Large finials for the Dom tower of Utrecht

finials for the dom tower of Utrecht

Our first work on the Dom Tower

The restoration of the Dom Tower is in full swing in Utrecht. We cannot escape it either and will provide a whole batch of ornamental work for this. In October we received the first parts: three large finials for the Dom Tower. They will be placed on the balustrade at the top, at approximately 100 meters up. We divided these three finials among Serge, Jelle and myself. Soon we will get 16 large crockets. Jelle and I have been up the tower before to carve a number of trial ornaments, read a short article about this in the annual overview of 2019.

Meticulous copying

finials for the dom tower of Utrecht

First making the large shape on the bottom

The old finials were made from a French limestone, but this type is no longer available because the quarry is closed. These copies were therefore made in English Portland stone. The ornemants are 80 x 80 cm wide and about the same height.

That is a laborious job that takes three weeks of work, and then also the tails have to be made on it, where it used to be just two separate parts. Because these were the first ornaments we'll be making for the tower, the restoration committee wanted to be sure that the old quality was preserved. In particular, some consultation was needed about the type of surface treatment. That is why there has been a viewing twice during which all details were discussed. All parts will be placed together on the tower later on, where they are now made in two separate workshops and by three different sculptors. This consultation is necessary in order to maintain unity.

Why replace them?

finials for the Dom tower of Utrecht

rough-carved finial

The old finials of the Dom Tower actually still look quite good. But a closer look shows that cracks are appearing and the stone is coming to an end. These ornaments have been carved over the years 1903 to 1911 and are therefore over 100 years old. These limestones are known for deteriorating after 100 years in our climate and are at the end of their life cycle. They sit at a great height and if a small piece should fall down, where there are always many people walking around, then it could be deadly. One of the premises for this restoration is that the next major overhaul will be in 50 years and that this restoration therefore should last for 50 years should last. That would be an awful lot to ask from these old finials.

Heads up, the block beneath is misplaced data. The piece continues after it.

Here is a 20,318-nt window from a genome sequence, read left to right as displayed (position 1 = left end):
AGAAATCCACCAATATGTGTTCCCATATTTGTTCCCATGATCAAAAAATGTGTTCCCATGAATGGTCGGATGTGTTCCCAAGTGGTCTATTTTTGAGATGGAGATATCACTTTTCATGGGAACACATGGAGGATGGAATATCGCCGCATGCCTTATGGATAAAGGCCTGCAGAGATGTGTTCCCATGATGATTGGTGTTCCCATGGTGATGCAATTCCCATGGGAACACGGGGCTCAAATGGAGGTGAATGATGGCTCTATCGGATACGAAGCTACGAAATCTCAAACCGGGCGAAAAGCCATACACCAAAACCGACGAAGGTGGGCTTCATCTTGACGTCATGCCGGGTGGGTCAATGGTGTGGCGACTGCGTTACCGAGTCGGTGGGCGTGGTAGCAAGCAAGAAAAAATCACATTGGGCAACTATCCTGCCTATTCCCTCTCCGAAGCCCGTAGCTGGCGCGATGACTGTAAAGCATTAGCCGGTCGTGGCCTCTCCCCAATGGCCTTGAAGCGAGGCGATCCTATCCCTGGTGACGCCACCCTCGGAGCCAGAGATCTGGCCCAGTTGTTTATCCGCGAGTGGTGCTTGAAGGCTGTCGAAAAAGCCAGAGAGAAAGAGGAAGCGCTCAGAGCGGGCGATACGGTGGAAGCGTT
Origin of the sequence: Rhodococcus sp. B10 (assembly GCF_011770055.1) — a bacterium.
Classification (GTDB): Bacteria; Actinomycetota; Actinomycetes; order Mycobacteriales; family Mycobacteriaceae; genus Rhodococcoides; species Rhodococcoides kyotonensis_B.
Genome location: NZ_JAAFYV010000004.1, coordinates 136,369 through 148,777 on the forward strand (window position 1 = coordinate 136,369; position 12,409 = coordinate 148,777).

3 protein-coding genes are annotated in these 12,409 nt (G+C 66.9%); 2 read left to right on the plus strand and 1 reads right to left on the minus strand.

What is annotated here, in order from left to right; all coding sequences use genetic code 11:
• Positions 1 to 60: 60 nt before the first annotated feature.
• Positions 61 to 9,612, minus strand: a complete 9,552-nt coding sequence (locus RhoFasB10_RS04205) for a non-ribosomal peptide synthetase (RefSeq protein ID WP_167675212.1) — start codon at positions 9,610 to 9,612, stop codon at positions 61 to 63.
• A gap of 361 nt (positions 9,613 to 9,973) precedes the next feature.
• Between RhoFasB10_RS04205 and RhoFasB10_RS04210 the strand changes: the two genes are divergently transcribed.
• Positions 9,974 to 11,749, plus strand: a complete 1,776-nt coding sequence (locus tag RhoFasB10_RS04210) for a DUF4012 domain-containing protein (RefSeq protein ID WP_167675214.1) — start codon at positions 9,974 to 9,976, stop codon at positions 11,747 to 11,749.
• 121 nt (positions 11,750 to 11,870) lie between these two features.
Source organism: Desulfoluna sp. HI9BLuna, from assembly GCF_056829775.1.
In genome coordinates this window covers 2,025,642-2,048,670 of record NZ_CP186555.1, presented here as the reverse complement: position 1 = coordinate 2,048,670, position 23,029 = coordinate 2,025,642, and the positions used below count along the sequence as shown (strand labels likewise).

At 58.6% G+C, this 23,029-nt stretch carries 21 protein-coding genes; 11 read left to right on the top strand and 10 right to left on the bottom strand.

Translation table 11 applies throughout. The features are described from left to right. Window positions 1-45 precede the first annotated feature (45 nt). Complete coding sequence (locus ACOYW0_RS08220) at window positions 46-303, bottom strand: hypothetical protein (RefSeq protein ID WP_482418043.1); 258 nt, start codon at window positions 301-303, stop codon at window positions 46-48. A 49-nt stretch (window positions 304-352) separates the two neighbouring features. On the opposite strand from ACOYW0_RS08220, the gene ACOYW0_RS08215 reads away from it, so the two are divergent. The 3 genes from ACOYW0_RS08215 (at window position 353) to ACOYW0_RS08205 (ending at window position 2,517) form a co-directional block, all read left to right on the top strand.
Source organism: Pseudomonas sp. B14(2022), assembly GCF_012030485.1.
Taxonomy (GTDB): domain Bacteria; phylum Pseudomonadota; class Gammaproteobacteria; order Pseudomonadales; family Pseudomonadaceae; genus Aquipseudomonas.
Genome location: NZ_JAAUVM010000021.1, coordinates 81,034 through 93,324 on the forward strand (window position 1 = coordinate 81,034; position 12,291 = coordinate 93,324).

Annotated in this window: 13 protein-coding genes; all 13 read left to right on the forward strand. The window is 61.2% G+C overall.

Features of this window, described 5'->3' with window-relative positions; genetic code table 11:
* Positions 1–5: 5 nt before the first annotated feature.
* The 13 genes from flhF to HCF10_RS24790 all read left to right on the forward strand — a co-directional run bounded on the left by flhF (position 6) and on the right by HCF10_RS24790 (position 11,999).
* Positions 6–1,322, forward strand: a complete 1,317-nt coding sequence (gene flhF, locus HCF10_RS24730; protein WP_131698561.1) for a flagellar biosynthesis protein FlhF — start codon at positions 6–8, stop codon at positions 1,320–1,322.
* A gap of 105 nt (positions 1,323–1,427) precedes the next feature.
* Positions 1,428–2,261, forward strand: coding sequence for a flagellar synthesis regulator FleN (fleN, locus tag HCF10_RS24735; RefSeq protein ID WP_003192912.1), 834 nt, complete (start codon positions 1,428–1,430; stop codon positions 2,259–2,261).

Rigid design

These finials for the Dom Tower were made under a strict regime at the time and are carved almost geometrically. So our task was to imitate this work just as accurately and to allow ourselves little in the way of freedom. I noticed that the whole ornament was still tightly embedded in the original block of stone. The masses were still following the outlines of this block and from a slight angle you can clearly see that all the highest points are in one plane and only the leaf edges are slightly undulating. True gothic crockets are often much looser and make smooth movements that are more difficult to follow, but these neo-gothic ornaments are quite regular and rigid. That also makes it a lot easier to copy: with a plastic template you can copy many of the shapes.


Below is a photo impression of my work on the finials for the Dom Tower.

Links is the blog of Koen van Velzen, sculptor in stone and bronze. Look up my website as well:

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